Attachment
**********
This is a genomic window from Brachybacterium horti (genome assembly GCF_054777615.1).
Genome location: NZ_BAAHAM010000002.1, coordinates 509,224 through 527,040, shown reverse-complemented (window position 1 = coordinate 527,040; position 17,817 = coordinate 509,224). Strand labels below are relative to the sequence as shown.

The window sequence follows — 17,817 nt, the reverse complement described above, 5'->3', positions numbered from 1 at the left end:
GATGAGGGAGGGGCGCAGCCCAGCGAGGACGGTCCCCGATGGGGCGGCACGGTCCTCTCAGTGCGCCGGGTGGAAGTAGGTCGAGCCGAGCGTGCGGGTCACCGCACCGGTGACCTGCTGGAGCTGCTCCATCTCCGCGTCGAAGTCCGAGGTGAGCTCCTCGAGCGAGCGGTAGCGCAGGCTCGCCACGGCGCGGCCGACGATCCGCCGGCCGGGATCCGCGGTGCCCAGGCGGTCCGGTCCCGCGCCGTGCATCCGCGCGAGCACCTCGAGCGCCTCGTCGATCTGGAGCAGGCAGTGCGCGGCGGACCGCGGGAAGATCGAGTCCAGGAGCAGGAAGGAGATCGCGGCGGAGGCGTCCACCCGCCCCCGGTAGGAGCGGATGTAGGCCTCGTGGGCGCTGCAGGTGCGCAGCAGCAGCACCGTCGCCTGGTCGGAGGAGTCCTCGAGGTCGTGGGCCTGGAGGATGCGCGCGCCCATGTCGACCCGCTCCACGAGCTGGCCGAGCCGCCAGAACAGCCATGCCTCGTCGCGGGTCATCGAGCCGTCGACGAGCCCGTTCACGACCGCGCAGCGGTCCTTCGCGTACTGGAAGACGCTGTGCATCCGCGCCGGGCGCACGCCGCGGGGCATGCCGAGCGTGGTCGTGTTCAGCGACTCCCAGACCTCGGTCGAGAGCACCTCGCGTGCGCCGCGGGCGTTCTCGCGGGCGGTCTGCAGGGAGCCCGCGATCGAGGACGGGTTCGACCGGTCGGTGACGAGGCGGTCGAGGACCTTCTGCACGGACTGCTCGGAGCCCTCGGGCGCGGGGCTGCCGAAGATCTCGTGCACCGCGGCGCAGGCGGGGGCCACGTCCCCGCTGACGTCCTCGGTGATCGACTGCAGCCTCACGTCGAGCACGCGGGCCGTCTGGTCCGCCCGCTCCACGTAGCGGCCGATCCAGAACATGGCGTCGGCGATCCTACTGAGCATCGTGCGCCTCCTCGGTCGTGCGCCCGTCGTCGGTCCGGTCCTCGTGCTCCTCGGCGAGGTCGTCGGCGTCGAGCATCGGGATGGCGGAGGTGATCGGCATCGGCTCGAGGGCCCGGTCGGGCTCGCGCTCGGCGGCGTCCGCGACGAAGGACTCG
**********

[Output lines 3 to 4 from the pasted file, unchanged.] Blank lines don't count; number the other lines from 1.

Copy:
The window sequence follows — 17,817 nt, the reverse complement described above, 5'->3', positions numbered from 1 at the left end:
GATGAGGGAGGGGCGCAGCCCAGCGAGGACGGTCCCCGATGGGGCGGCACGGTCCTCTCAGTGCGCCGGGTGGAAGTAGGTCGAGCCGAGCGTGCGGGTCACCGCACCGGTGACCTGCTGGAGCTGCTCCATCTCCGCGTCGAAGTCCGAGGTGAGCTCCTCGAGCGAGCGGTAGCGCAGGCTCGCCACGGCGCGGCCGACGATCCGCCGGCCGGGATCCGCGGTGCCCAGGCGGTCCGGTCCCGCGCCGTGCATCCGCGCGAGCACCTCGAGCGCCTCGTCGATCTGGAGCAGGCAGTGCGCGGCGGACCGCGGGAAGATCGAGTCCAGGAGCAGGAAGGAGATCGCGGCGGAGGCGTCCACCCGCCCCCGGTAGGAGCGGATGTAGGCCTCGTGGGCGCTGCAGGTGCGCAGCAGCAGCACCGTCGCCTGGTCGGAGGAGTCCTCGAGGTCGTGGGCCTGGAGGATGCGCGCGCCCATGTCGACCCGCTCCACGAGCTGGCCGAGCCGCCAGAACAGCCATGCCTCGTCGCGGGTCATCGAGCCGTCGACGAGCCCGTTCACGACCGCGCAGCGGTCCTTCGCGTACTGGAAGACGCTGTGCATCCGCGCCGGGCGCACGCCGCGGGGCATGCCGAGCGTGGTCGTGTTCAGCGACTCCCAGACCTCGGTCGAGAGCACCTCGCGTGCGCCGCGGGCGTTCTCGCGGGCGGTCTGCAGGGAGCCCGCGATCGAGGACGGGTTCGACCGGTCGGTGACGAGGCGGTCGAGGACCTTCTGCACGGACTGCTCGGAGCCCTCGGGCGCGGGGCTGCCGAAGATCTCGTGCACCGCGGCGCAGGCGGGGGCCACGTCCCCGCTGACGTCCTCGGTGATCGACTGCAGCCTCACGTCGAGCACGCGGGCCGTCTGGTCCGCCCGCTCCACGTAGCGGCCGATCCAGAACATGGCGTCGGCGATCCTACTGAGCATCGTGCGCCTCCTCGGTCGTGCGCCCGTCGTCGGTCCGGTCCTCGTGCTCCTCGGCGAGGTCGTCGGCGTCGAGCATCGGGATGGCGGAGGTGATCGGCATCGGCTCGAGGGCCCGGTCGGGCTCGCGCTCGGCGGCGTCCGCGACGAAGGACTCG